My post on 'advertising after messaging' is on the Futures Company blog at the moment. It's not perfect, but the gist is that a lot of the rubric about advertising shifting to ongoing brand engagement is wrong, because it under-prices people's attention. (To their huge credit, Influx Insights summarizes my post better than I did.)
Bad insights and bad ideas get a lot of stick for generating bad advertising, which is fair enough. A planner will typically tell you your insight is awful, and a creative will lay into your idea. But I don't think enough blame gets laid at the door of bad theory: faulty ideas about how and why advertising has effect.
Marketers, to their credit, tend to have pretty robust ideas about the contribution of advertising. This isn't surprising, as their jobs/bonuses/reputations are rather pinned to the business success of whatever marketing activities they do (or pay for). The problem is, and this is a huge generalization, marketing theories of advertising effect tend to focus on the different kinds of effect advertising can have, rather than on how advertising achieves those effects.
That kind of theory could be - and often is - within the domain of planning. That doesn't mean it has to be done by planners. (At best, I tend to think, planners are the people who make sure planning happens, not merely the people who do planning.) Where it's there, it can be an effective check and balance against faddish thinking. Those checks and balances can be very old: it's fashionable to knock the idea of the USP, and it's not always right for every product, brand or campaign - but bearing it in mind can help guard against producing campaign that are laden with insights and glinting with ideas but are nonetheless ships in the night and pass unnoticed. They can also be very new. Even if it contributes nothing more, a lot of the research from behavioural economics is reminding advertisers of the heuristics and biases in how people pay attention and how they decide.
A campaign needs insights and ideas, but it also needs theory, even though theory is not terribly fashionable among planners. Maybe this is because it reeks of grand theory, some all-encompassing, intricate, mad model of reality - like those Afghanistan war PowerPoint slides - that can clutter up a campaign brief, never translate into an idea and not sell a thing. But I'm not talking about cultural or critical theory (which I'm sure many planners schooled in the humanities are better versed in than they'd like to admit), I'm talking about communications theory - a point of view on how you get attention, how you get remembered, and how you get people to act on those memories when it comes to parting with their money.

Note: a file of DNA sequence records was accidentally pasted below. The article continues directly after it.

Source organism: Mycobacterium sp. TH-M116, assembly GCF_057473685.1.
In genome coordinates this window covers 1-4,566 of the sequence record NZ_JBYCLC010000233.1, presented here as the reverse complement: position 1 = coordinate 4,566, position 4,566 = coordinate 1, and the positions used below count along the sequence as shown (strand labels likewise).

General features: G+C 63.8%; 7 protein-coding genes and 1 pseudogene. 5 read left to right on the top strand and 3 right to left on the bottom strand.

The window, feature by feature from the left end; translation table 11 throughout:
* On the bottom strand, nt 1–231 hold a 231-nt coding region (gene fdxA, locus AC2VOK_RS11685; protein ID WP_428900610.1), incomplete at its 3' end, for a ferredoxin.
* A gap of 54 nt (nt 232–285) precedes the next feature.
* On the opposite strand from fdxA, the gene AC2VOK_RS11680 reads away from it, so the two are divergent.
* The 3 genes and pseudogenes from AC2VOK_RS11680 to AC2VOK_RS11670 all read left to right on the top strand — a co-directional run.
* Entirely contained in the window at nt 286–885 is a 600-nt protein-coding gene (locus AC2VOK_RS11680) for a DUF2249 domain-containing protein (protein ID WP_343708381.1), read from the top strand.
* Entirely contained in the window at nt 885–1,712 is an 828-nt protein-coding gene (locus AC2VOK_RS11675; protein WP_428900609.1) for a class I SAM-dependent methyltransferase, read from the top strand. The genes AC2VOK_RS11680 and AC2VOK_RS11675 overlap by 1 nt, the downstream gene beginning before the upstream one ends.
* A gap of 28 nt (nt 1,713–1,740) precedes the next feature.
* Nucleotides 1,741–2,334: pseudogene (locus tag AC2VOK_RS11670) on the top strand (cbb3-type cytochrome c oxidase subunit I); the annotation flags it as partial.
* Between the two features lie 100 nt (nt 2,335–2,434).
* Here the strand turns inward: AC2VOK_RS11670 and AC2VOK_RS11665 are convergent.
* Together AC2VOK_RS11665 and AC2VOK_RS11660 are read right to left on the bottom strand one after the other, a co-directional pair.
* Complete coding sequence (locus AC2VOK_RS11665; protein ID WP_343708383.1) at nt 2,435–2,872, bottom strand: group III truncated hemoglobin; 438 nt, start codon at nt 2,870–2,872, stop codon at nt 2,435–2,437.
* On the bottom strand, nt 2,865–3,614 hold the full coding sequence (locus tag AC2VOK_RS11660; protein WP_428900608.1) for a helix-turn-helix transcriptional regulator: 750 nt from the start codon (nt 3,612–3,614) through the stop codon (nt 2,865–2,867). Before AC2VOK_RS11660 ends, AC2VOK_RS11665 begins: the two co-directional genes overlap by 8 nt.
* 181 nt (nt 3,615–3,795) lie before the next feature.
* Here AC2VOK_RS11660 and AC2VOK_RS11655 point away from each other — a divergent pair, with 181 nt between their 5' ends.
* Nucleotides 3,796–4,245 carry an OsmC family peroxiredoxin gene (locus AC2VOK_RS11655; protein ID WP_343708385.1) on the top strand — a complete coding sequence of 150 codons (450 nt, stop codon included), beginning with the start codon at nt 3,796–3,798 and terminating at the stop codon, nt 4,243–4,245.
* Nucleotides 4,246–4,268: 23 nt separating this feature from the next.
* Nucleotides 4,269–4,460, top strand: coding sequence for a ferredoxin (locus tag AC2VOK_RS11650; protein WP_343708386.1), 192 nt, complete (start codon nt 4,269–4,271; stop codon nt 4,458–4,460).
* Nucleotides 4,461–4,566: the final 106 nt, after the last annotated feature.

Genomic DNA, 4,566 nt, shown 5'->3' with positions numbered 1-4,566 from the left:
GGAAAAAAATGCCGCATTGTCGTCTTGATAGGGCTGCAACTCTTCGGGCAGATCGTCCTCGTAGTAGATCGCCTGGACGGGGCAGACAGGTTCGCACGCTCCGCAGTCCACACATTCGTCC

The short version of the above is: if you want to sell something, you need to know how to sell it. (Sometimes theories can be obvious.)
Each campaign needs its own theory of advertising wired into it, like the detonator in a plastic explosive. Everything else can be shaped around it, but without it you're in dereliction of duty, however many insights or ideas you might have. The theory won't always be the same - it needs to be built on a specific business challenge, after all. But with a theory in place, you can stop bad insights at the gate.
One of the pleasures of working in trends and futures consulting this year has been finding concise ways to express big social changes. But trend insights, however neatly put, can generate either great advertising or terrible advertising - so for a consultant, seeing an ad that's clearly based on a trend insight is a game of chance. It's a flip of the coin whether the ad will be good or terrible. Before you even get to judging creative, what sets the 'good ads with good insights' apart from the 'bad ads with good insights' is the presence of a theory of advertising.
Without one, it's easy to make your trend insight the grounding of your campaign, and then just ladder it up to abstraction. Insights, like genes, are selfish - they want to be the centre of attention. So you have an insight that says 'older people have more money and are healthier...', and you ladder it up to 'older people want to live life to the full...' and then, 'the most important thing to our target market of older people is being in control of their destiny...' and you end up with a soaring, lofty campaign about destiny which sells none of the tins of Premium Spam that your clients asked you to shift off the shelves. If you'd stayed grounded, and built in a theory of how advertising catches the eye in the moment and the memory on the shop floor, you could have made something that would have had the spam aisle looking bare in a week.
# Alex Steer (15/07/2011)